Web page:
At 6:00 p.m. on October 26, a solution seemed imminent when President Kennedy received an emotional letter from Khrushchev proposing a favorable solution to end the crisis: all Soviet missiles in Cuba would be removed if the United States pledged to end the blockade and not invade Cuba. Kennedy and ExComm resolved to reconvene the next morning to draft and send a response. They felt hopeful for the first time in ten days.

Another letter from Khrushchev came the next morning and shattered that hope. In the impersonal and aggressive letter, Khrushchev admonished the United States for inflaming tensions. He demanded they pledge to end the blockade, stay out of Cuba, and remove the Jupiter missiles in Turkey. Khrushchev also implicated Turkey and Berlin as sites for possible retaliation if the United States attempted to attack Cuba.

The opportunity to launch a preemptive strike could no longer occur with NATO allies at risk. Kennedy had two options. He could finalize a letter written by his brother, Attorney General Robert F. Kennedy, responding to the initial favorable terms, or send a draft written by the State Department giving a defiant denial of the latest terms. After a full day of painstaking deliberations, President Kennedy decided to finalize Robert’s letter and send it immediately to Chairman Khrushchev.

The letter had one crucial addendum. President Kennedy sent his brother to meet with Soviet Ambassador Dobrynin to express the United States’ wishes to privately include removing the outdated Jupiter missiles in the deal. Making this move public would have caused significant complications with global allies. At 10:00 a.m. on Sunday, October 28, a morning many thought could be their last, the White House received word from the Soviets that the missiles in Cuba would be removed.

The United States agreed to end the blockade, stay out of Cuba, and remove the Jupiter missiles within six months, while the Soviet Union agreed to remove all missiles and other armaments under UN inspection. Nuclear war had been averted.

Missiles to Microbes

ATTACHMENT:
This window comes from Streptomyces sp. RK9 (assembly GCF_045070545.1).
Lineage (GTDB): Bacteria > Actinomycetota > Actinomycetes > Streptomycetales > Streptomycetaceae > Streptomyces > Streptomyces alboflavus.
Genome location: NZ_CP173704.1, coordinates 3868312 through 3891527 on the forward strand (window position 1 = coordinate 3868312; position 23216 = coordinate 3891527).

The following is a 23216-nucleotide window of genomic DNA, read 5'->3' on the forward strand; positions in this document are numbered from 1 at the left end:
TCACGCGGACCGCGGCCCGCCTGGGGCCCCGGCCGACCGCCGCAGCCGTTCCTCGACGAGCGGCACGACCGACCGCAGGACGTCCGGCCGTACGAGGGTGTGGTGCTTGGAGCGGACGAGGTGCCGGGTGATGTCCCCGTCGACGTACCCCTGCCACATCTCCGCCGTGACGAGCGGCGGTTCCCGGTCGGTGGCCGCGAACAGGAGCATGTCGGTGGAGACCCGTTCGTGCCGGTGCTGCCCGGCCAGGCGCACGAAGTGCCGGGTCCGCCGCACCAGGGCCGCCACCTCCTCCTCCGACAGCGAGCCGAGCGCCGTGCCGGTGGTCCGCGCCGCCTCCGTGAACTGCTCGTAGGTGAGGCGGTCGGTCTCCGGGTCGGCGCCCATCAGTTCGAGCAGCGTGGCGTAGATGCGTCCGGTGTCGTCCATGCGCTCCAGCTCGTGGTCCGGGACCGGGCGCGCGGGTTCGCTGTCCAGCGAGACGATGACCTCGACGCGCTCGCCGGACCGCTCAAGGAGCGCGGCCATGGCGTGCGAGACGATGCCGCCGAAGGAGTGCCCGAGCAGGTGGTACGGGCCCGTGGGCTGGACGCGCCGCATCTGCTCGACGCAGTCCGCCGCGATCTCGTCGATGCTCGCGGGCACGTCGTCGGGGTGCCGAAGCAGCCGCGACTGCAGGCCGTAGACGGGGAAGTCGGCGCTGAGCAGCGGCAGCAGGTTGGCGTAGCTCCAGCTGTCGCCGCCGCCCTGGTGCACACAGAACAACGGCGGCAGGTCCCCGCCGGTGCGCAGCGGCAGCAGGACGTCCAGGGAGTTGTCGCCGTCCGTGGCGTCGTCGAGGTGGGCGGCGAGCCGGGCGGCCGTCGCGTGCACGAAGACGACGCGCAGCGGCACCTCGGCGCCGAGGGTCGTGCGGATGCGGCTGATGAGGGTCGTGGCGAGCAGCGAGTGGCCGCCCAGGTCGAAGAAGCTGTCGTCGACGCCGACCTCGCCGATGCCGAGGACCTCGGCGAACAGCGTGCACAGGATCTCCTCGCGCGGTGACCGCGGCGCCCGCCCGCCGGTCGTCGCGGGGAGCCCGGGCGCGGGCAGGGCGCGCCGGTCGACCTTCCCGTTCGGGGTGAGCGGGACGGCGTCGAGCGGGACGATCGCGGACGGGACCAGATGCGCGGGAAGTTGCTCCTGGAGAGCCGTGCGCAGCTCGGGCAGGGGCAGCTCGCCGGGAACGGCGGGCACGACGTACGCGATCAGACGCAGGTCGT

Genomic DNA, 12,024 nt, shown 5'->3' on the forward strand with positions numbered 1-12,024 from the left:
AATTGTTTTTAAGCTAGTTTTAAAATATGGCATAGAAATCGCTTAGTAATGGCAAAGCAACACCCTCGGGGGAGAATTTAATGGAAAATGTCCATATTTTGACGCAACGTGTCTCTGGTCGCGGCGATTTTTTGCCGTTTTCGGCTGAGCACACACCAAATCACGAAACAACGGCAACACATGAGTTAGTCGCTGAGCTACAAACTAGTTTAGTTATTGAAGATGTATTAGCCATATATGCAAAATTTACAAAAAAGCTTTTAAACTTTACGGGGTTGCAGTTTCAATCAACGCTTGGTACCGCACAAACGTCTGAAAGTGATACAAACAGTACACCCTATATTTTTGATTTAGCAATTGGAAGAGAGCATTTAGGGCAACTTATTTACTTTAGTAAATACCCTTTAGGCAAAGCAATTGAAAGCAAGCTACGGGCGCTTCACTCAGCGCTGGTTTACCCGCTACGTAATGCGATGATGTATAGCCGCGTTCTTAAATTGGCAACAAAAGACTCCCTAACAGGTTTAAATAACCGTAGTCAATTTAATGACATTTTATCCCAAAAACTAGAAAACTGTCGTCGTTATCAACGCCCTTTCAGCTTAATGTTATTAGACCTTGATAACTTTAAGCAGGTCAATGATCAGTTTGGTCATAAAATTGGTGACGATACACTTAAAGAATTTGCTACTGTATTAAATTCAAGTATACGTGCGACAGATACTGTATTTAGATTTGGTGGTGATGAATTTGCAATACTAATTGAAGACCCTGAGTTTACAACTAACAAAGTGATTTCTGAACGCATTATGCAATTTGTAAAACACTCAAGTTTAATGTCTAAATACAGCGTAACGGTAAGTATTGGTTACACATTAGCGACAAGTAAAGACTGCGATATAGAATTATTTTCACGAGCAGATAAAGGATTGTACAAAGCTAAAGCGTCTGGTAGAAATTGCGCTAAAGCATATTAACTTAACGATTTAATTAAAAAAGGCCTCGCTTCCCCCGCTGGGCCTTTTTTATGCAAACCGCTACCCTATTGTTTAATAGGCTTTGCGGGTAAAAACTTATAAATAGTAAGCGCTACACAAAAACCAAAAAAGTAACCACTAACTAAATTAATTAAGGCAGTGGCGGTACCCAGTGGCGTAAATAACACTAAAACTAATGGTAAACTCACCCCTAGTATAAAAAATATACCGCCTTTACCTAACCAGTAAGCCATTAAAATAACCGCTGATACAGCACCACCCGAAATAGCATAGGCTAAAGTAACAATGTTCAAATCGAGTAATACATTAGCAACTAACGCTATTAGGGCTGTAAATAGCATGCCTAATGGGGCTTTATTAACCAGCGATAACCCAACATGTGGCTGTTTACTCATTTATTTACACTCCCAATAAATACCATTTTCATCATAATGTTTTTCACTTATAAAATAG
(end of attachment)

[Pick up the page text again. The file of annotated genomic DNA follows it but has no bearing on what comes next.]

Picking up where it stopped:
President Biden delivers remarks from the White House on Aug. 16 on the military situation in Afghanistan. Photo Courtesy: Evan Vucci/Associated Press

President Biden took the helm amidst a global fight of microbes rather than missiles. The Covid-19 pandemic has already claimed the lives of 736,000 Americans and counting. Vaccinations have stalled for weeks despite over half of the population having received at least one dose.

Less than two weeks after his election in November, then President-elect Biden and then Vice President-elect Kamala Harris met virtually with a bipartisan group of governors to discuss a cohesive strategy for battling the pandemic. This attitude has continued into his administration and shaped his strategy for uniting states behind a strong vaccine rollout and continued recovery efforts.

Biden has placed trust and a willingness to listen to the medical experts who both call and give the shots. His close relationship with National Institute of Allergy and Disease Director Dr. Anthony Fauci is well-documented. When Dr. Fauci talks, and when the CDC updates their never-ending flurry of new guidelines and safety measures, Biden listens and encourages others to do the same. That genuine desire to learn from others he outranks is a valuable tool when confronting a generational challenge.

Yet when the situation came down to leaving Afghanistan, Biden ignored the advice of the experts. Advisers at the Pentagon told him explicitly to stop the full withdrawal of troops. Refugee advocates pleaded that he would be making an irreversible mistake and would spawn a massive refugee crisis.

Instead of bringing his advisers to a consensus as Kennedy did, he leapt headstrong into a course of action that many felt had drastic consequences. The fall of Kabul on August 15 has since become an undeniable day of American geopolitical embarrassment and another failed experiment of nation building abroad.

Biden has demonstrated both a willingness to listen and a resolve to make bold decisions he firmly holds to be true. The results have been a decidedly mixed-bag. To whom he listens will remain one of the larger questions in his overall policies. From pleasing the experts to appeasing different factions within his own party, Biden has a plethora of voices in his ear making requests and demands.

President Biden now faces the task of being a good listener outside the public eye and a strong leader in the spotlight.